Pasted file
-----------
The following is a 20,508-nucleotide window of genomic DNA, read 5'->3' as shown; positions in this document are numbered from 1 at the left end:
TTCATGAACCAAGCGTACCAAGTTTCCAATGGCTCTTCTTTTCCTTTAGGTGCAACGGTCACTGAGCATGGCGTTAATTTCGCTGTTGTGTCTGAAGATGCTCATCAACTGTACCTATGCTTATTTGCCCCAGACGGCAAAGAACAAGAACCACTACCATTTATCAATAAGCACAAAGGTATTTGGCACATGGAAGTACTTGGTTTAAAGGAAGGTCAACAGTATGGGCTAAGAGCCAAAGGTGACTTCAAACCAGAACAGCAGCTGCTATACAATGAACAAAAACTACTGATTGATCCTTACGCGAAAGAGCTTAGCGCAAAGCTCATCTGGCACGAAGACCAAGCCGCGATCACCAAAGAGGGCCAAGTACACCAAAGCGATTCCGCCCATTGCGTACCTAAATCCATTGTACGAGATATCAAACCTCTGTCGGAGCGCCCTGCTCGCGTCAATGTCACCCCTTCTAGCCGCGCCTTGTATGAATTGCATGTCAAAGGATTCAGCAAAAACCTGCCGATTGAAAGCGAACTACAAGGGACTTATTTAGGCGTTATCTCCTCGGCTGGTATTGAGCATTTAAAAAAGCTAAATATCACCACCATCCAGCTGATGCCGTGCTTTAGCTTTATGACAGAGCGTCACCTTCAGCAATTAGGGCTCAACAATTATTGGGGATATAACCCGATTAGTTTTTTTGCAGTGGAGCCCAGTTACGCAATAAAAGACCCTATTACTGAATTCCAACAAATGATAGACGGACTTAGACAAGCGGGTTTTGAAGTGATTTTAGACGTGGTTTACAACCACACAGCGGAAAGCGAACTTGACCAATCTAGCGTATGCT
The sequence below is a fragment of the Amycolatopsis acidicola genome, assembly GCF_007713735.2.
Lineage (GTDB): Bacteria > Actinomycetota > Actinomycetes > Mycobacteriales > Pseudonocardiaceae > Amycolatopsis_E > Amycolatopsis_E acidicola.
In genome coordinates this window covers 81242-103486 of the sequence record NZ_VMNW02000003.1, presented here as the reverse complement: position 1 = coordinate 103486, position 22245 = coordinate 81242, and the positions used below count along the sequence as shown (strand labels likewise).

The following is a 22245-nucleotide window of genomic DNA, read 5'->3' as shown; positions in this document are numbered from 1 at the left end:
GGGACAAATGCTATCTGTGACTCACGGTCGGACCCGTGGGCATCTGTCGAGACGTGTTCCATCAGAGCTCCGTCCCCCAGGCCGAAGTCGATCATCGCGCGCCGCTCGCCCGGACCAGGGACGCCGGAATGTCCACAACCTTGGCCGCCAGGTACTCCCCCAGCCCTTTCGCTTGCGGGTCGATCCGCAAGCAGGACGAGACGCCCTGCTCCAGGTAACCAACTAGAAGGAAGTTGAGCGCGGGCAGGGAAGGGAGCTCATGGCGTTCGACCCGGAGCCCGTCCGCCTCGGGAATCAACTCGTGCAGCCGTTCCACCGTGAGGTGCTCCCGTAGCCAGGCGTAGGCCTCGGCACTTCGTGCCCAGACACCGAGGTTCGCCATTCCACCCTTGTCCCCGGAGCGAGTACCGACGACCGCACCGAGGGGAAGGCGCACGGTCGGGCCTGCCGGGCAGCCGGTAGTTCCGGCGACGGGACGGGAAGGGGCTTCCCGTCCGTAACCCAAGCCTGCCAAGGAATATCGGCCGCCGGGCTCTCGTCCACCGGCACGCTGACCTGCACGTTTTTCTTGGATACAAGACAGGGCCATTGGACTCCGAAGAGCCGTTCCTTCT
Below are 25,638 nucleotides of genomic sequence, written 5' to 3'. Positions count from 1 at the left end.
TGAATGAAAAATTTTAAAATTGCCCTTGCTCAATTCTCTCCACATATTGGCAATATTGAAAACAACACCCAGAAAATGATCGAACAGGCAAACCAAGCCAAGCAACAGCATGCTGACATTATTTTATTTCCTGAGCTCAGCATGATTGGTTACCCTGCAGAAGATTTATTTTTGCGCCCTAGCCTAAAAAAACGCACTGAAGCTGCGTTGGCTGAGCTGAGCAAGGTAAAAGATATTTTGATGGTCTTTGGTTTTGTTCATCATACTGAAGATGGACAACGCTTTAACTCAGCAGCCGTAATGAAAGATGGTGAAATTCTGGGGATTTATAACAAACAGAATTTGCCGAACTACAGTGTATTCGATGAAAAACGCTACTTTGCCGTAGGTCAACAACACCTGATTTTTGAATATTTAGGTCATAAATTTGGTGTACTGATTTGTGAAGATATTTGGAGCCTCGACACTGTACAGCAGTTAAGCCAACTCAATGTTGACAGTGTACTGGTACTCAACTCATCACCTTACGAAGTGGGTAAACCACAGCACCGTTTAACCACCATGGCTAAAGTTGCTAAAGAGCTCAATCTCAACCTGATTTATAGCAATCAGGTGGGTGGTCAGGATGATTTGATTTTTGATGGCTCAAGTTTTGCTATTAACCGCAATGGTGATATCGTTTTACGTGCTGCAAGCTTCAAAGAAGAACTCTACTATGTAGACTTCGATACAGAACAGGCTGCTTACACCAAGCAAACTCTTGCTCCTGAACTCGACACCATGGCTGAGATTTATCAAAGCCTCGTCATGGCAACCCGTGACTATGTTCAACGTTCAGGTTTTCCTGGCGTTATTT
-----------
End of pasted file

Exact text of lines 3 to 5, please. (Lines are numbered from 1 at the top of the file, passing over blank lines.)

The sequence below is a fragment of the Amycolatopsis acidicola genome, assembly GCF_007713735.2.
Lineage (GTDB): Bacteria > Actinomycetota > Actinomycetes > Mycobacteriales > Pseudonocardiaceae > Amycolatopsis_E > Amycolatopsis_E acidicola.
In genome coordinates this window covers 81242-103486 of the sequence record NZ_VMNW02000003.1, presented here as the reverse complement: position 1 = coordinate 103486, position 22245 = coordinate 81242, and the positions used below count along the sequence as shown (strand labels likewise).